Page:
At 20 weeks the risks of a general anaesthetic were weighed up and I was quickly sent to theatre to have my cervix stitched together to keep my baby inside and to try to fool the contractions (along with a tonne of drugs to reverse the process).

It worked.

When I woke up I was frightened and in pain but it was at the time  (1992) the only option available to me.

My goal was always to get to  28 weeks.

Oh boy did I pray for this day to come because I just wanted to give my baby the best chance of survival and 28 weeks (at that time)  was the benchmark.

28 weeks came and off I went for my weekly appointment. I was already in pain. I just knew I was in labour because I had been there before.

As I’m sure you can imagine, fear had not allowed me to look forward and plan for my girl’s arrival.

I had nothing. Not even a disposable nappy. I could not afford to tempt fate.

Once I arrived at the hospital I deteriorated fast. I was quickly moved to a centre of excellence by ambulance with blue lights flashing a nurse on board trying to keep me and my unborn baby alive.

It was extremely stressful because the drugs I was being given intravenously had the power to give me a heart attack.

I remember not caring about myself at all though. I didn’t care what they needed to do to me, I could take it.

All I kept saying was ‘please do want you need to save my baby’.

I won’t go in to what happened in the next 36 hours because its history. My situation was totally unique to me.

Ms. May my gorgeous Rebecca was born at 10.30am on a Sunday morning weighing just 2lb.

You are my sunshine

This is the first photograph I ever saw of her – it was totally love and adoration at first sight. I didn’t need to hold her or even touch her to know I would lie down and die for her within a heartbeat.

Nothing will ever replace the feeling when I saw her for the first time.

Because it’s the day I became the luckiest girl in the world and I have been ever since.

The next few weeks were very hard especially for my baby girl. Her little body was put through hell and back. She had procedures performed on her tiny body without anaesthetic because she would not have survived. Infections came and attacked her on a regular basis but she slowly became strong enough to fight back.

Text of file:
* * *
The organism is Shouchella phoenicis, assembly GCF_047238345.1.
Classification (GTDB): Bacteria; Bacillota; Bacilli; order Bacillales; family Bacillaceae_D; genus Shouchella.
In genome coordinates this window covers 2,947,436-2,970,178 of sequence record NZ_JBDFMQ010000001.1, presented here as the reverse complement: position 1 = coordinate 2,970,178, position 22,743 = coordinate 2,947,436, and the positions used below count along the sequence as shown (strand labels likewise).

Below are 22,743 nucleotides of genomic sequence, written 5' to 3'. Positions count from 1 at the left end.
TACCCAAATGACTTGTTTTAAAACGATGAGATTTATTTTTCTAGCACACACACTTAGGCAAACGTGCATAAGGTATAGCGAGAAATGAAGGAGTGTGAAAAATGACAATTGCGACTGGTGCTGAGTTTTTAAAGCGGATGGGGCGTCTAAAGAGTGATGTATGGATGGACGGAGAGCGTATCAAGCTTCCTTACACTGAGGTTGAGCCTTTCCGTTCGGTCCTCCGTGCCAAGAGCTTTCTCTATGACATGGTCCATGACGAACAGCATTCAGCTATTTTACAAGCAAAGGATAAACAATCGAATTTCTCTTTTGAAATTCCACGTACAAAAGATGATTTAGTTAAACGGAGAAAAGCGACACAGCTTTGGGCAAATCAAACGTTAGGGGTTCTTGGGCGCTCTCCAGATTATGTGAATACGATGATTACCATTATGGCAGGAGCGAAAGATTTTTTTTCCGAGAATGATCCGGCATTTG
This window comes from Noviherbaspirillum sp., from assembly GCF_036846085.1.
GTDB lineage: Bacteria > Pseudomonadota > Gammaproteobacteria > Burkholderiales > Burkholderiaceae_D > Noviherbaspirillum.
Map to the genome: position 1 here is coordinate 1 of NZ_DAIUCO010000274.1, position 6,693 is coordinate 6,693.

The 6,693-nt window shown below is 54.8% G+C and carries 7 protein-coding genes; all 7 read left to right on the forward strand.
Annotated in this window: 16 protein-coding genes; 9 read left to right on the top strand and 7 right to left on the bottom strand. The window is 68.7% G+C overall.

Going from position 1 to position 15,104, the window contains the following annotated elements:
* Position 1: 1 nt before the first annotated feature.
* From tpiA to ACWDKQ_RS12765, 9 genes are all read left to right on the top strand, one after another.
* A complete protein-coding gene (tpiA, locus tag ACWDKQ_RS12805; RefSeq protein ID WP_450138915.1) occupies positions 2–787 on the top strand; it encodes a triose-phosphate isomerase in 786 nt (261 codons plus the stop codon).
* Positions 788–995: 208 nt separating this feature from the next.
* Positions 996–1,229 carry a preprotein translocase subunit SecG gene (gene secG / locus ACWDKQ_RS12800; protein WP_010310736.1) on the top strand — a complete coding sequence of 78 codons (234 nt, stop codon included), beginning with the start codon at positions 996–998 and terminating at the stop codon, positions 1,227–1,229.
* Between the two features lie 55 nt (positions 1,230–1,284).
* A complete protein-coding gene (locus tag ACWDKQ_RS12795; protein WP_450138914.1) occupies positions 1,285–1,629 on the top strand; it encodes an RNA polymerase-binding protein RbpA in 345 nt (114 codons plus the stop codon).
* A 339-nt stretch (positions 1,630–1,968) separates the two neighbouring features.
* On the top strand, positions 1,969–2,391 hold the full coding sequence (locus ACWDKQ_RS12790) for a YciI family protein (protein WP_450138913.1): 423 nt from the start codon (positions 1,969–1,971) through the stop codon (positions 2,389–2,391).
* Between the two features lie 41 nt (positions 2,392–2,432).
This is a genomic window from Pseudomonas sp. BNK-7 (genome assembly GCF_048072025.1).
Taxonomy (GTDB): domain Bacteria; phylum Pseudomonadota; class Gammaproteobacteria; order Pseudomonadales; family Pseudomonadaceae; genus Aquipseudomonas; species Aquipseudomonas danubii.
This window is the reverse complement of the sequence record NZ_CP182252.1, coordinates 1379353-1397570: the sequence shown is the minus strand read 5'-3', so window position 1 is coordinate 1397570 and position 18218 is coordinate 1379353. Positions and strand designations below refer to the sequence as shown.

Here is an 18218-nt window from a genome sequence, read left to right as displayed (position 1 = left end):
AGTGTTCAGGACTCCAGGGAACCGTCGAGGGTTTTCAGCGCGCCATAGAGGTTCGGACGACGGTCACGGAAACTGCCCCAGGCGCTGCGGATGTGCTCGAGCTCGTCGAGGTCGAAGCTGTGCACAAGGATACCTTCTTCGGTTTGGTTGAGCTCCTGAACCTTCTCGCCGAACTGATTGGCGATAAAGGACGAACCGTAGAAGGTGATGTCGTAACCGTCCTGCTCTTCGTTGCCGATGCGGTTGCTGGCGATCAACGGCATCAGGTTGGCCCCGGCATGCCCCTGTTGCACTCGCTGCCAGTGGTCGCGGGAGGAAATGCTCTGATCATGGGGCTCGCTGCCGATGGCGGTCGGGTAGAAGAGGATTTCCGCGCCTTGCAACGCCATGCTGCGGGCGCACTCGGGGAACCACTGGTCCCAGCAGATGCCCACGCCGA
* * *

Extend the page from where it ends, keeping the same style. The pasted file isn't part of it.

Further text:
Through all of this time I never once stopped believing it would all work out. Even when the dreaded call came in the middle of the night for us to rush back to the hospital, I still knew  in my heart she wasn’t going anywhere.

Ms May came home from hospital after 7 weeks in ICU.

On the day I brought her home she weighed 4lb 10oz and looked huge to me.

When you leave the hospital with a premature baby that will need to sleep on a heart monitor for the first two years of her life to ensure she stay’s alive, you are realistic.

I was told to expect development problems which are associated with arriving 3 months too soon:

  • Problems with her eyesight.
  • Speech and hearing difficulties.
  • She would struggle educationally.
  • Always be a year behind her peers.

So the reason for this post is just to say my girl has beaten the odd’s.

I am one of the lucky Mum’s.

She arrived in Australia with an OP1

Last week saw the start of her Law Clerkship interviews…I can assure you when I held her in my arms for the first time I never believed it was possible.

You are my sunshine

So it’s these times of reflection that bring me back to realising that no matter what is happening in my life, I should never feel stressed or worried because I am blessed.

In my daughter I have a best friend and an unbreakable lifelong bond.

I would always sing ‘You are my sunshine’  to her through the small opening of her incubator. For my 50th birthday she brought me  the Uber Kate circle I am wearing in the bottom right picture engraved with You Are My Sunshine – it’s funny how things go full circle don’t you think?

Beckie is my only surviving baby out of 6. I was pregnant again after I had but alas it was not meant to be. To our whole family she is a miracle.

Thank you for reading my story. Today just felt like the right day to share. Who lights up your world?